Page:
Other Fun Exercises
I n a period of weeks after starting a fitness program—usually 12 to 24—the dedicated person will probably be ready to branch out into a wide variety of more strenuous activities. More diverse types of exercises are likely to seem attractive. A good fitness program should be preparing the beginner for locomotor sports— those that require the whole body to be in motion—and for brachiation activities, which require movement of the upper body, mainly the arms.
The program, after all, has the goal of maximizing body peformance in all areas of life. In branching out, consideration should be given to those activities that provide enjoyment and at the same time meet physical, social, recreational, and other needs. The activities should not be purely seasonal or participation will be part-time. It may be necessary to mix types of activities so as to ensure year-round participation.
Special training programs in calisthenics may provide the answer, as may a daily walking hour, or dancing. Other people may want to keep it simple—and turn to ancillary exercises that can be performed alone. Still others might opt for yoga or some advanced strength builder exercises. There are several factors to bear in mind as you plan the best way to expand your fitness horizons:
Americans love to walk, fitness experts say. But many people don't get the most from the walking they do because they don't approach it as exercise.
Walking does qualify as exercise, however—one of the best. To ensure that you get the benefits that walking can bring, a seven-part procedure is suggested.
1. Picture walking as a separate fitness activity. Learn to take your own pulse. Then calculate what your target pulse rate per minute should be for your age. That usually means 70 to 85 percent of your maximum rate (220 minus your age in years).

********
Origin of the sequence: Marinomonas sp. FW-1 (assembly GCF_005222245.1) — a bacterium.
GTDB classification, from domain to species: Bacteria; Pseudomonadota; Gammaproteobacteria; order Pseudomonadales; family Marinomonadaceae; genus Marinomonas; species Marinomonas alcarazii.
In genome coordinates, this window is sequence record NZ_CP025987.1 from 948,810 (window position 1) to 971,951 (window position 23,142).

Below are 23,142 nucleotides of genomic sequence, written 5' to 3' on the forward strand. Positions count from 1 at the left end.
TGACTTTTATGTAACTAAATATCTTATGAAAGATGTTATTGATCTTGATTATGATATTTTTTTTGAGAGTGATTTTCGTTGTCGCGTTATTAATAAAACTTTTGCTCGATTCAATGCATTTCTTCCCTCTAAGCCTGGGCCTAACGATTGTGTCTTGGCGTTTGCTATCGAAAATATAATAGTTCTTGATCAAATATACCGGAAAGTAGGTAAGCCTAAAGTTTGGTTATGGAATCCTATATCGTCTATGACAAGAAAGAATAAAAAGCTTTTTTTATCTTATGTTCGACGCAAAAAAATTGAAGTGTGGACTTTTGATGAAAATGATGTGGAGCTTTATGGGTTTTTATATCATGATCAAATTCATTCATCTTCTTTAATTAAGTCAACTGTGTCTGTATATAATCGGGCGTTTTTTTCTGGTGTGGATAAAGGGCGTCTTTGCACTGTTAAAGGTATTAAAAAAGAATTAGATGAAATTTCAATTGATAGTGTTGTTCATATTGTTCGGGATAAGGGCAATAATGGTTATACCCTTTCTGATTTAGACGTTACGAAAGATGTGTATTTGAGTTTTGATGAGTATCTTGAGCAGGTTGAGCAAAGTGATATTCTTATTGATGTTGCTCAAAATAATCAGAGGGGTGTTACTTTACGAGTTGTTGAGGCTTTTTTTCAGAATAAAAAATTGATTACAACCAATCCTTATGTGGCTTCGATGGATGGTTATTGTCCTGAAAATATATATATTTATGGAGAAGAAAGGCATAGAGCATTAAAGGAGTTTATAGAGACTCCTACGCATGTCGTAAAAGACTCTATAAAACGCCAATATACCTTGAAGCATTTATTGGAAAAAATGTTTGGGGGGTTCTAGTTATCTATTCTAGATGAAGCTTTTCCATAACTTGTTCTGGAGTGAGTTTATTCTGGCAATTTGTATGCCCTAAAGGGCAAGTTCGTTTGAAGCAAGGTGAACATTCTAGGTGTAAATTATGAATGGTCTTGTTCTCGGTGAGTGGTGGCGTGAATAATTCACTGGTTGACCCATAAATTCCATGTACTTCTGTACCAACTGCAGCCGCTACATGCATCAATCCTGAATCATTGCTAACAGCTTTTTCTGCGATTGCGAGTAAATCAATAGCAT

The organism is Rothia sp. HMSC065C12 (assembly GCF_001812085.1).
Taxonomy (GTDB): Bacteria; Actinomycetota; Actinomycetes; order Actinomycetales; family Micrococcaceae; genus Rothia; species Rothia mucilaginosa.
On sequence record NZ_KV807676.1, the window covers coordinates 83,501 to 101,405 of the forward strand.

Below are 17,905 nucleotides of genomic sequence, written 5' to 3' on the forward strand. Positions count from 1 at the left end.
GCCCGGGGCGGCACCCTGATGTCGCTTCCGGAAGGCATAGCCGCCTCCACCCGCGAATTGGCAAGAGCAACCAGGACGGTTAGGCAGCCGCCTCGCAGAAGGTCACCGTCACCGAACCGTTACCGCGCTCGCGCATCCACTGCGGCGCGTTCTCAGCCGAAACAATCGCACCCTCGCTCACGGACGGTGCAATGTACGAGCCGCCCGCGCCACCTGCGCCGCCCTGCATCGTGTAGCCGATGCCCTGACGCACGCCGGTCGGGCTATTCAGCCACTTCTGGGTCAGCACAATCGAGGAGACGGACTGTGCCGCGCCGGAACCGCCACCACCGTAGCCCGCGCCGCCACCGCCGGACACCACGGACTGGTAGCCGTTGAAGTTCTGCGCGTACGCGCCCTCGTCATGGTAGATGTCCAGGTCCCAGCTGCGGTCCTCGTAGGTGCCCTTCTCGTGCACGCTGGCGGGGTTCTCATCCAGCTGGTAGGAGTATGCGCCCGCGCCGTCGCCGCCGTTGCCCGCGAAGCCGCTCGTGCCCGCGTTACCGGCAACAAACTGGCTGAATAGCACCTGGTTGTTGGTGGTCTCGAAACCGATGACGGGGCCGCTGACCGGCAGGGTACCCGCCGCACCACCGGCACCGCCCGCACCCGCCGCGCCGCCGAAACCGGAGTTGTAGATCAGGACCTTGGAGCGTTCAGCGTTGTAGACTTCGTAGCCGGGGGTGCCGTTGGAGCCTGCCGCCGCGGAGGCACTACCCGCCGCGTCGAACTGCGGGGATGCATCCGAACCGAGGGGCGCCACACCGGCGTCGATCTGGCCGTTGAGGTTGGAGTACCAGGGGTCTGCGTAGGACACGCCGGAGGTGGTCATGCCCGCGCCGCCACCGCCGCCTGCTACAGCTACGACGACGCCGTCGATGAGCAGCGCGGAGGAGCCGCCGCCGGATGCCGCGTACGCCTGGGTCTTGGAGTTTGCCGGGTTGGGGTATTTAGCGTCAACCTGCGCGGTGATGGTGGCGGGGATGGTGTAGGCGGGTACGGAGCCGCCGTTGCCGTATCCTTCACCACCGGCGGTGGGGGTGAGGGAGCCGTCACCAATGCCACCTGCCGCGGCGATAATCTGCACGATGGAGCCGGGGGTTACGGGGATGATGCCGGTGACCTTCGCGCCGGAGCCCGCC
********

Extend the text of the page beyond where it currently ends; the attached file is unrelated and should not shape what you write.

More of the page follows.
2. Buy a pair of comfortable running shoes.
3. Design a starter program for your own use. Promise yourself, for example, that you will walk 20 minutes four days a week. Raise that target to 25 minutes a day, four days, and then increase the level by increments of five minutes. A good final target might be 45 minutes four days a week.
4. Take your own pulse every day and keep a record of your findings. Watch your pulse rate decline as your body becomes more efficient.
5. In walking, breathe rhythmically. Let your arms swing by your sides.
6. Use your walk as recreation even though you've planned it as a kind of independent fitness program. As you walk, notice colors, trees, buildings, people. Try not to think of work.
7. Schedule mini-walks in the mid-afternoon, when your body may be starting to drag. Walk, if possible, instead of taking the usual coffee break. You should obtain a fresh charge of energy and a clearer head.
Everybody walks, it seems. Why regard walking as exercise, then? Because walking can do almost as much for individual fitness as jogging.
There are other reasons for making walking a part of a fitness program, or for walking at every opportunity apart from the program. Walking burns up calories. Walking does not strain joints and muscles as some other exercises do. Walking can be enjoyable, as dedicated walkers have testified down through history.
Conceivably, the typical modern American could go through an entire day without taking more than 15, 20, or 50 long strides. To do so, it would only be necessary to utilize the elevators, autos, escalators, and other devices that make walking unnecessary. But for those who consider walking both fun and a learnable art, walking as exercise puts those devices into the shade.